Because only half of the people in the United States diagnosed with high blood pressure have their condition under control, an easy, cost-effective method to monitor blood pressure would be a significant advance to reduce the risk of heart disease and stroke.
A study published ahead of print Oct. 15 in PNAS (Proceedings of the National Academy of Sciences of the United States of America) demonstrates that "pulse wave velocity" (PWV), or how quickly the impulse or force of blood moving away from the heart moves down the arteries, shows promise as a measurement to monitor blood pressure levels, said Marvin J. Slepian, MD, a cardiologist at the University of Arizona Sarver Heart Center.
Dr. Slepian participated in a collaborative study with investigators Yonggang Huang, PhD, and John Rogers, PhD, both at Northwestern University, titled, "Relation between blood pressure and pulse wave velocity for human arteries."
Dr. Slepian also is associate department head of biomedical engineering in the UA College of Engineering and professor of materials science and engineering, medical imaging, and medicine, as well as director of the Arizona Center for Accelerated Biomedical Innovation (ACABI) at the UA.
Continuous, cuffless and non-invasive blood pressure monitoring, determined by measuring the pulse wave velocity, is a promising technique for non-invasive measurements, the research team members wrote.
In the paper, the team explains that until now, the relationship between blood pressure and pulse wave velocity was based on unrealistic assumptions that have not been replicated in human arteries and rely on observations rather than physical properties. They describe an analytical model that yielded a measurable relationship between blood pressure and pulse wave velocity. This model may be used in future work to develop continuous, cuffless and non-invasive blood pressure monitoring.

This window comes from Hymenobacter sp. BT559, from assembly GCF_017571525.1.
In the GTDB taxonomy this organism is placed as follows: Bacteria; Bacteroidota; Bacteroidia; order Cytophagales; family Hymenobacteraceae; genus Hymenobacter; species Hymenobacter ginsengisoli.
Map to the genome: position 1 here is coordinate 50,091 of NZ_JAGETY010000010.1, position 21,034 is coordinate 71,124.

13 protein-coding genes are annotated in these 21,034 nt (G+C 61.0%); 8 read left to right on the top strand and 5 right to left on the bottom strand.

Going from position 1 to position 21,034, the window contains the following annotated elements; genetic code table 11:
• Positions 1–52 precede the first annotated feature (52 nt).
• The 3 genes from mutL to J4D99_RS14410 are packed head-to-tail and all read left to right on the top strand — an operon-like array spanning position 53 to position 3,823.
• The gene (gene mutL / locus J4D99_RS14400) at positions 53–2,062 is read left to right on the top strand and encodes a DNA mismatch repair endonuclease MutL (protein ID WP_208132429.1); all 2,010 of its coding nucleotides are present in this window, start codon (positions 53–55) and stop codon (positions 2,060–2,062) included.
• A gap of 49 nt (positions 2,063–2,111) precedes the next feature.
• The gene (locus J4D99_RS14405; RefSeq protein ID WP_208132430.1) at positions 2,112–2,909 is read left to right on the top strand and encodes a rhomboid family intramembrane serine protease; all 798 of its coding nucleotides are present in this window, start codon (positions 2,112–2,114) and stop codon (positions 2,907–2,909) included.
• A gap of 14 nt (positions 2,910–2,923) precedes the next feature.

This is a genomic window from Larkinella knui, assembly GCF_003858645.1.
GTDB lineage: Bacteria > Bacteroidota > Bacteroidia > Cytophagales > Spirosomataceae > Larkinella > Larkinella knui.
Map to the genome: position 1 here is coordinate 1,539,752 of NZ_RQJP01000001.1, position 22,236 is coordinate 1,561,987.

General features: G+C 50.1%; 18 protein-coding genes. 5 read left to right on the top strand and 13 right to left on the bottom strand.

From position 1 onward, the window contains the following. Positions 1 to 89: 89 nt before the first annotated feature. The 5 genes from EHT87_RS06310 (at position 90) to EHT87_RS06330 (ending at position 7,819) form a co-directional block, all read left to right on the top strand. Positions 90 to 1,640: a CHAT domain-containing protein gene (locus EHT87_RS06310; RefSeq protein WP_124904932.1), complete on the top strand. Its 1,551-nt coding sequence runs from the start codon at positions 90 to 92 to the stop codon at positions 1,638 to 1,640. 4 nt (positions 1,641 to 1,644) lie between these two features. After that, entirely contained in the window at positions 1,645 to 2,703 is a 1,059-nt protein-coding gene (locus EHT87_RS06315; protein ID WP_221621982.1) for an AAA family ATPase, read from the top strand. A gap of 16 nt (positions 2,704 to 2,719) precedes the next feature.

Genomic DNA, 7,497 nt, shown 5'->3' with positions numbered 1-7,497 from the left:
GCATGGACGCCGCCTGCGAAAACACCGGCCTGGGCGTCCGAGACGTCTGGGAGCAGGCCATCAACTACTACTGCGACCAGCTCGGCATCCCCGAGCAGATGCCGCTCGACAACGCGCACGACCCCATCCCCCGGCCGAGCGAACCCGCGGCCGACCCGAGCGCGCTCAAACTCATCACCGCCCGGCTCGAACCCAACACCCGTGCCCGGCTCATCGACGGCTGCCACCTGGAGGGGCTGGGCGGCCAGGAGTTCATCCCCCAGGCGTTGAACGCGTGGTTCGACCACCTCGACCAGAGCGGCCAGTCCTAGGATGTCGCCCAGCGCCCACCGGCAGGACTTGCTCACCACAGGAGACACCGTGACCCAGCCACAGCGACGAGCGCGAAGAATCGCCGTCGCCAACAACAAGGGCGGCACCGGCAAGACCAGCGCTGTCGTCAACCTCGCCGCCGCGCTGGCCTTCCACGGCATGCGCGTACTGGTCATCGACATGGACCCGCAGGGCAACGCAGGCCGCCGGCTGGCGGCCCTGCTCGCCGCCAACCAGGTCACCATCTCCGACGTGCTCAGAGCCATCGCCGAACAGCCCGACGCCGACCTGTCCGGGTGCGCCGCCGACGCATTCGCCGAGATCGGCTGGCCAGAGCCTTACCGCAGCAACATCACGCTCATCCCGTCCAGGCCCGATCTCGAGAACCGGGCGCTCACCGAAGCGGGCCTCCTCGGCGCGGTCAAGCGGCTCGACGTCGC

The research team used a "wet" physical simulation model capable of generating a pulse using the total artificial heart in the Slepian Lab at the UA Sarver Heart Center and measured pressures in artificial arteries designed for this research.
The Slepian Lab also has studied various forms and uses for wearable "patches" able to measure a range of parameters, such as movement and sweat.
"This new research provides insight into the measurements that will be useful in the design of new wearable patches, which then will provide a useful, inexpensive option for monitoring patients who need to track their blood pressure for a period of time," Dr. Slepian said.
High Blood Pressure in the United States (Source: Centers for Disease Control and Prevention)
- Having high blood pressure puts you at risk for heart disease and stroke, which are leading causes of death in the United States.
- About 75 million American adults (32 percent) have high blood pressure -- that's 1 in 3 adults.
- About 1 in 3 American adults has prehypertension -- blood pressure numbers higher than normal -- but not yet in the high blood pressure range.
- Only about half (54 percent) of people with high blood pressure have their condition under control.
- High blood pressure was a primary or contributing cause of death for more than 410,000 Americans in 2014 -- that's more than 1,100 deaths each day.
- High blood pressure costs the nation $48.6 billion each year. This total includes the cost of health-care services, medications to treat high blood pressure and missed days of work.